Industry data: the latest update from the UKIFDA databank

UKIFDA’s databank brings together recently published government and other third-party data concerning the distribution of liquid fuels in the UK.

The latest data driven insights from the sector.

In this edition, we provide detailed monthly data to the end of March 2023 (therefore, one year since the invasion of Ukraine).

Where comments are made regarding comparative differences, they are UKIFDA comments borne from conversations with third parties.

N.B. Prior period data (2021/2022) has been updated by the Government and may therefore differ from previous UKIFDA reports. Road diesel figures for 2022 have been significantly revised.

In this edition:

  1. Temperature review
  2. Update on the diesel, gasoil and heating oil consumption to the end of March 2023.
  3. Update on prices of heating oil to the end of April 2023
  4. Recent ONS Inflation numbers
  5. The impact of OFGEM’s new price cap for gas and electricity

Temperature and heating days

December 2022 was the coldest December since 2010. However, Q1 2023 was warmer than the 30-year average.

The daily average temperature was 8.6 degrees Celsius, 0.5 degrees Celsius lower than April 2022 and 0.3 degrees Celsius lower than the long-term mean. The average number of heating degree days (HDD) was 6.9.

Heating oil


March 2023 saw the highest consumption since February 2021.

Between April 2022 and March 2023, heating oil consumption in the UK, when compared to April 2019 to March 2020 (the last year pre pandemic), declined by 13%, mainly due to the high prices post the invasion of Ukraine, warmer weather and changing delivery patterns as a result of the cost-of-living crisis.

While the consumption reduction seen in 2022 continued into March 2023 compared to March 2020, this figure was materially impacted by the pandemic as residential customers started to work from home and made significant purchases.

Consumption between April 2022 to March 2023 was 12% below consumption between April 2018 and March 2019.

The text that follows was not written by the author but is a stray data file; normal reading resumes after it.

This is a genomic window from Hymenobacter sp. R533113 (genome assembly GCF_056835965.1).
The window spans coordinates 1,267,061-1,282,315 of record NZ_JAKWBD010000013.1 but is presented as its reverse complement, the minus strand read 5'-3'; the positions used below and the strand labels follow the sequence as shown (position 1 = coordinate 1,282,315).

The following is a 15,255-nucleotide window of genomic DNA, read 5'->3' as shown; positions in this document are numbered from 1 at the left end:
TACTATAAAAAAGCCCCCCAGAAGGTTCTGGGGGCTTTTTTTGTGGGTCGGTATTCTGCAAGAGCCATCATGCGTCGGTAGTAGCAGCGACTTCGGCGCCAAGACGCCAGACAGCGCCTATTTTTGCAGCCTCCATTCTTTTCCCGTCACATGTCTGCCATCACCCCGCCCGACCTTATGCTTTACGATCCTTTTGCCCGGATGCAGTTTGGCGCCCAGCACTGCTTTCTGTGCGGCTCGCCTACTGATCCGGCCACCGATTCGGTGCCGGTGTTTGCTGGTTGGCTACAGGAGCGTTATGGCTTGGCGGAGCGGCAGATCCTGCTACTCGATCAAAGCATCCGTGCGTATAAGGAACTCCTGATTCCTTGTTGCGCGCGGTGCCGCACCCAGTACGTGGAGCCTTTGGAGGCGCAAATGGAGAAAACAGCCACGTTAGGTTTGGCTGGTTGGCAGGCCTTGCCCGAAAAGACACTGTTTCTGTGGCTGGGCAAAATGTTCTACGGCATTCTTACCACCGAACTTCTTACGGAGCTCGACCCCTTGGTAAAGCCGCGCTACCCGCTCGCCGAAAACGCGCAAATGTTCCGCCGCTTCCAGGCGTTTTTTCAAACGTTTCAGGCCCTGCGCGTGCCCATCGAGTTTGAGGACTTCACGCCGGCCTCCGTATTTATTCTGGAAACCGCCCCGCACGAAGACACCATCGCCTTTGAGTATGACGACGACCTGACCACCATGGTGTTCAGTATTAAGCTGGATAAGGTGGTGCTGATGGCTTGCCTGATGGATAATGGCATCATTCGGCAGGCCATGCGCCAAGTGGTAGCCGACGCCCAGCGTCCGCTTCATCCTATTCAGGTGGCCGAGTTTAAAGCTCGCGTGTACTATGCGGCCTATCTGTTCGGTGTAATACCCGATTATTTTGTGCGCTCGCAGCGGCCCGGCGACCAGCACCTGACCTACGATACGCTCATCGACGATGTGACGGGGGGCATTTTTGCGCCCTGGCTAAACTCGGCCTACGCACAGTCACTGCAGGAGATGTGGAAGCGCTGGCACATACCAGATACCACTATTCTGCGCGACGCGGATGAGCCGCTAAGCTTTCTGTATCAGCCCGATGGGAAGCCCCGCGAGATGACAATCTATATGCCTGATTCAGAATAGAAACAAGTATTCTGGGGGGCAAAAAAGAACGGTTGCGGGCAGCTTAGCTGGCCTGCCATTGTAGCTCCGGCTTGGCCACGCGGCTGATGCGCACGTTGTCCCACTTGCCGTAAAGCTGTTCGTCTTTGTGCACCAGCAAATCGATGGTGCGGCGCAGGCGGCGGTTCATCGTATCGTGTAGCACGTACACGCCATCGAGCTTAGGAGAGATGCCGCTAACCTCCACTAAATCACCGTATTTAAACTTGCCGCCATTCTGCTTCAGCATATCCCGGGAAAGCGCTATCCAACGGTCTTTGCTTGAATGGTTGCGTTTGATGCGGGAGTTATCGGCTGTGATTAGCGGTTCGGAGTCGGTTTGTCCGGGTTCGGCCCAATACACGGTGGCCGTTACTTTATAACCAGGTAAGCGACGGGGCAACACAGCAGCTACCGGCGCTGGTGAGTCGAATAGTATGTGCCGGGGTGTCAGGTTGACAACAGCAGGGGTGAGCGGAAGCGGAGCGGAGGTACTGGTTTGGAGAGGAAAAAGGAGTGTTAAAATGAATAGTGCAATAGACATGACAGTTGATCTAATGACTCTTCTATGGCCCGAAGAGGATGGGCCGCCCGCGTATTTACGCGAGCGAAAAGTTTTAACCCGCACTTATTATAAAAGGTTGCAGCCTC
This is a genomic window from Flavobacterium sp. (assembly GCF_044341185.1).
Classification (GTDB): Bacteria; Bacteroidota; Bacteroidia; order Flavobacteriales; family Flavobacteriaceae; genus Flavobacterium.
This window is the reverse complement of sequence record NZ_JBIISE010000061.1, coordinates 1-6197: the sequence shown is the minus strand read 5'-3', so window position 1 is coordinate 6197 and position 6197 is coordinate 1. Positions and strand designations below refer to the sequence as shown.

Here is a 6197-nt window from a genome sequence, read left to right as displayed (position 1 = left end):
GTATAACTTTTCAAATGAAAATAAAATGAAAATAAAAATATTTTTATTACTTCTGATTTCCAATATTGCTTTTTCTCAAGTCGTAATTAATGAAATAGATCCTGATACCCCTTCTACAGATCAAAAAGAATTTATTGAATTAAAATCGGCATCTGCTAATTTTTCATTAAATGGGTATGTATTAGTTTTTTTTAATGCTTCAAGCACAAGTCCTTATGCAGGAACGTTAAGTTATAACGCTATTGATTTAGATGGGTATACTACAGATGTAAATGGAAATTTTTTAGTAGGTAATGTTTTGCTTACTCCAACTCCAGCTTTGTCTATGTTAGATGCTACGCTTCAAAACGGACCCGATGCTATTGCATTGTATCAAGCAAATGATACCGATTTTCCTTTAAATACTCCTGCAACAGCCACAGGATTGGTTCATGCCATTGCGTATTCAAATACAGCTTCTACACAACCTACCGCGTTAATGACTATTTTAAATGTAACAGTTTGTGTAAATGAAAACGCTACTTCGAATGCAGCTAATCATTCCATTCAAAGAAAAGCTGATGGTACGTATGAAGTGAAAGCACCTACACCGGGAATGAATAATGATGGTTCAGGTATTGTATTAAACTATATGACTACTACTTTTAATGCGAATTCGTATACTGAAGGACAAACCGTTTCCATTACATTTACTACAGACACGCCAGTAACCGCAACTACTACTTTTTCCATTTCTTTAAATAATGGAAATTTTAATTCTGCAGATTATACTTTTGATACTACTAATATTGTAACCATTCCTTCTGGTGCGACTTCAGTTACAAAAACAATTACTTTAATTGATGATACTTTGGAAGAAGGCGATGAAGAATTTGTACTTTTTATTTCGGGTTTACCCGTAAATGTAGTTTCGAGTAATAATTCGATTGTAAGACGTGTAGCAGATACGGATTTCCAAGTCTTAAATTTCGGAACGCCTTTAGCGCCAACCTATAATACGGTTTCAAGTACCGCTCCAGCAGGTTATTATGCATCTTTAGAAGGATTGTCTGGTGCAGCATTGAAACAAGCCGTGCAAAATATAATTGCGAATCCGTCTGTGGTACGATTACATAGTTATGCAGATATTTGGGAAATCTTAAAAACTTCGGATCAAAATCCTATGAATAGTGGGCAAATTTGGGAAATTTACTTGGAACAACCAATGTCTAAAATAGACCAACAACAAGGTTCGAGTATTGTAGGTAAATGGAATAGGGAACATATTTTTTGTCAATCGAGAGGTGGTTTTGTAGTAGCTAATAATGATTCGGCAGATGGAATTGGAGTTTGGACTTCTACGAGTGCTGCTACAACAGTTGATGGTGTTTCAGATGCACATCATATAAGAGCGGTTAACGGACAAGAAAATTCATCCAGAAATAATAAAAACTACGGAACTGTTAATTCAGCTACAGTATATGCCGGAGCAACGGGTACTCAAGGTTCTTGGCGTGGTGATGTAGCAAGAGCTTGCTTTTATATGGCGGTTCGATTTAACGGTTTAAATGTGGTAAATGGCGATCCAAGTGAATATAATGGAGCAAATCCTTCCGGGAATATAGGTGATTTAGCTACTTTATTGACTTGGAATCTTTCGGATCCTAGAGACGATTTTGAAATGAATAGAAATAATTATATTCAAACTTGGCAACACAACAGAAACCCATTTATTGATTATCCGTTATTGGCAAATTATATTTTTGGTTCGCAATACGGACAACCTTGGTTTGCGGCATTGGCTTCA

The Office for National Statistics (ONS) recently produced its April monthly figures for domestic heating oil prices alongside broader inflation numbers.

Heating oil prices in April 2023 were 68.5ppl compared to 96.1 ppl in April 2022. This is the lowest price since February 2022 (69.5ppl), against a peak of 110.9ppl in June 22.

The headline Consumer Prices Index (CPI) rose by 8.7% in the 12 months to April 2023, down from 10.1% in March. However, the headline masks that Core CPI inflation (excluding energy, food, alcohol and tobacco) rose by 6.8% in year to April 2023, up from 6.2% in March – the highest rate since March 1992.

CPI annual inflation rate for housing, water, electricity, gas and other fuels was 12.3% in April 2023, down from a peak of 26.7% in January 2023 and from a rise of 26.1% in March 2023.

This fall is largely because of the upward contribution from the higher April 2022 Office of Gas and Electricity Markets (Ofgem) energy cap dropping out of the annual estimates.

• Gas prices fell by 1.0% between March and April 2023, compared with a rise of 66.8% between the same two months in 2022. (First time since October 2020 that monthly gas prices have fallen).

• Electricity prices fell by 1.1% between March and April 2023, compared with a rise of 40.5% between the same two months in 2022.

Gas oil and DERV

Gas Oil Consumption

Between April 2022 and March 2023, Gasoil consumption in the UK, when compared to April 2019 to March 2020 (the last year pre pandemic and prior to the duty changes), declined by 13%.

However, the overall number masks a significant decline in the last 5 months.

Derv Consumption

Road Diesel consumption is still about 6% off 2019 levels.

Demand for all transport fuels increased, with petrol and diesel up by 7.1 and 8.7 per cent, respectively, and demand for jet fuel up by 40 per cent compared to last year.


The ONS’ recent inflation figures reported Motor fuel prices fell by 1.3% between March 2023 and April 2023, compared with a 1.9% increase in the equivalent time period last year. Average petrol and diesel prices stood at 145.8 and 162.4 pence per litre, respectively in April 2023, compared with 161.8 and 176.1 pence per litre in April 2022.

OFGEM Price Cap

Ofgem has recently announced a new price cap for the 3-month period starting July 1.

The normal figure publicised is the cap expressed as an average home (this is a 3-bedroom semi with electricity consumption of 2900 kWh and gas consumption of 12000 kWh).

The price cap has been set at £2074. This compares to the current price cap of £3280 which was reduced to £2500 by government action.  So, consumers will see roughly a 17% reduction in average bills.

Customers that use oil for heating are highly likely to be significantly above the “average” price cap level as their homes tend to be larger and detached.

It is therefore important to put some context to these numbers, in particular against the cost of electricity on a per unit basis given this would be the alternative in terms of heat pumps:

The electricity prices above do not include the daily standing charge which is likely to add £110 to an average yearly bill.

Most predictions do not see prices falling significantly in the short term and the CEO of OFGEM commented, “In the medium term, we’re unlikely to see prices return to the levels we saw before the energy crisis.”

In addition, OFGEM has also increased the profit margin (earnings before interest and tax) for October bills to £37 per average bill (an increase of £10). This equates to around 2.4% of the price cap level.